Darth Tater

Journeyed there and back again
Let me clarify. I like both too. I agree with the majority. But the question was along the lines of "which do you prefer?" So given THAT choice I picked the pro over the noob. I felt it was too easy and non-committal to list the positive attributes of both. I think almost all of us like both when done the right way, so I thought about it and that is what I came up with. :)

Noor Al-Shanti

Dueled with Lord Voldemort
As everyone else said I like both when they're well-written. I think I lean towards noobs a little bit, but I most enjoy books with both types as POV characters, just the pros in slightly smaller doses.

I agree with what others have said about characters sometimes learning too fast, but I think the opposite is also annoying. For example Harry was a great noob character who learned and grew along the way, but in the seventh book I felt as if he was still too incompetent and blundering. He didn't seem to have a plan and didn't seem to be doing too much to improve his skills, learn new spells, etc, just kept wandering around the countryside and discovered the horcruxes largely by accident at the last possible second...>.>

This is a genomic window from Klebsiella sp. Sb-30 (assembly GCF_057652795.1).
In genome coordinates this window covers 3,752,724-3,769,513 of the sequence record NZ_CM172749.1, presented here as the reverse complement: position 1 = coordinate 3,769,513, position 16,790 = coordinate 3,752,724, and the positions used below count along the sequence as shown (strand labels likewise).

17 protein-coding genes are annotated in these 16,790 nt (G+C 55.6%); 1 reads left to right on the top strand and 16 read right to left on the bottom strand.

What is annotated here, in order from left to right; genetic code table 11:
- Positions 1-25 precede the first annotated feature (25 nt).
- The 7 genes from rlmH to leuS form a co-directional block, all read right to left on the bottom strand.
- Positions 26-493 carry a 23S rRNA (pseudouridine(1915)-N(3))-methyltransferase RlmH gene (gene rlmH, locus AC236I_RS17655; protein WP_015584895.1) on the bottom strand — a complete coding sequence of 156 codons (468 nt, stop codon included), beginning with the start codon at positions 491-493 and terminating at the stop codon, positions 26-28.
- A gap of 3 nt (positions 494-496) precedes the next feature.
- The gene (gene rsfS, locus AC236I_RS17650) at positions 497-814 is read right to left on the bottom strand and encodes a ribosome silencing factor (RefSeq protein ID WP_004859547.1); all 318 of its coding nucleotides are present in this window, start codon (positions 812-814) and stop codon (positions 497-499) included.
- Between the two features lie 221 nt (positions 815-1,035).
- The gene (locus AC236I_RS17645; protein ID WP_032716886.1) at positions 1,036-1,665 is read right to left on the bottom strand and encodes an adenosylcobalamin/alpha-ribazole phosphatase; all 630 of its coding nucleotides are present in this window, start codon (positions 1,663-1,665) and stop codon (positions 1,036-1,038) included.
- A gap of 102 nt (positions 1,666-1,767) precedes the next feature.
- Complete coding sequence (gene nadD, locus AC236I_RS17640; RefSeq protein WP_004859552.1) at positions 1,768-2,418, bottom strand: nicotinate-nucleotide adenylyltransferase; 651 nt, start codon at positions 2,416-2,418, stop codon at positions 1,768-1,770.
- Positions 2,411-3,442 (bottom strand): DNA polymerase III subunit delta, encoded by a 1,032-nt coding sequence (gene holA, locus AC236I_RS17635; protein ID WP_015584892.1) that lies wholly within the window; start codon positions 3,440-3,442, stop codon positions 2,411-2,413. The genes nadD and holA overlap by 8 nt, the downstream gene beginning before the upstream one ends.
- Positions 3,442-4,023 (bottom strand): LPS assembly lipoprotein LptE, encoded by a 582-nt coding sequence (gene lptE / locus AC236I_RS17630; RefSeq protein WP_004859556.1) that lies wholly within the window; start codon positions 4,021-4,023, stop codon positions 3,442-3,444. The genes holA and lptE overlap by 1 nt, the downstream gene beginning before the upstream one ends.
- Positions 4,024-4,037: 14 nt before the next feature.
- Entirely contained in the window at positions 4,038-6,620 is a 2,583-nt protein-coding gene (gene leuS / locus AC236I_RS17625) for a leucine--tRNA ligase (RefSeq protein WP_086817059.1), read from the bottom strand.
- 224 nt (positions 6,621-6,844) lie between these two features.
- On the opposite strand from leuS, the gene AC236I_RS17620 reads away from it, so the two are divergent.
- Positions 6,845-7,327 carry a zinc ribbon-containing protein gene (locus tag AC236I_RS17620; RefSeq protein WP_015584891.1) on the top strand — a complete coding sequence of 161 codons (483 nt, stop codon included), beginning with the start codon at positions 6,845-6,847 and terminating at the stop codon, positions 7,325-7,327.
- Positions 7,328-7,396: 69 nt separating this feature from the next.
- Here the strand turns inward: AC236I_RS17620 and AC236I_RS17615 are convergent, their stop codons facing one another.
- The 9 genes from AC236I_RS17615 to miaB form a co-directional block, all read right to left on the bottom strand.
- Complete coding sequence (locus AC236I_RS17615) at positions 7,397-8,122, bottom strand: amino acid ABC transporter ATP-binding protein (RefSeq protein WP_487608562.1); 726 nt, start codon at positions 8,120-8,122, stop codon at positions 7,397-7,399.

Journeyed there and back again
To a certain extent, this isn't just noob vs pro. Its primary characters vs secondary characters too, because most of the noobs mentioned so far are primaries and the pros secondaries. We're not in secondary characters' heads as they make their big mistakes, they don't have these big changing arcs that are so easy to mishandle. Would people still prefer pros if more of them were primary characters, and noobs were secondary characters more often?


Journeyed there and back again
I'm going to split hairs.
What about the novice or journeyman, or near expert.? I find I enjoy those more than either. Or where do you go from noob?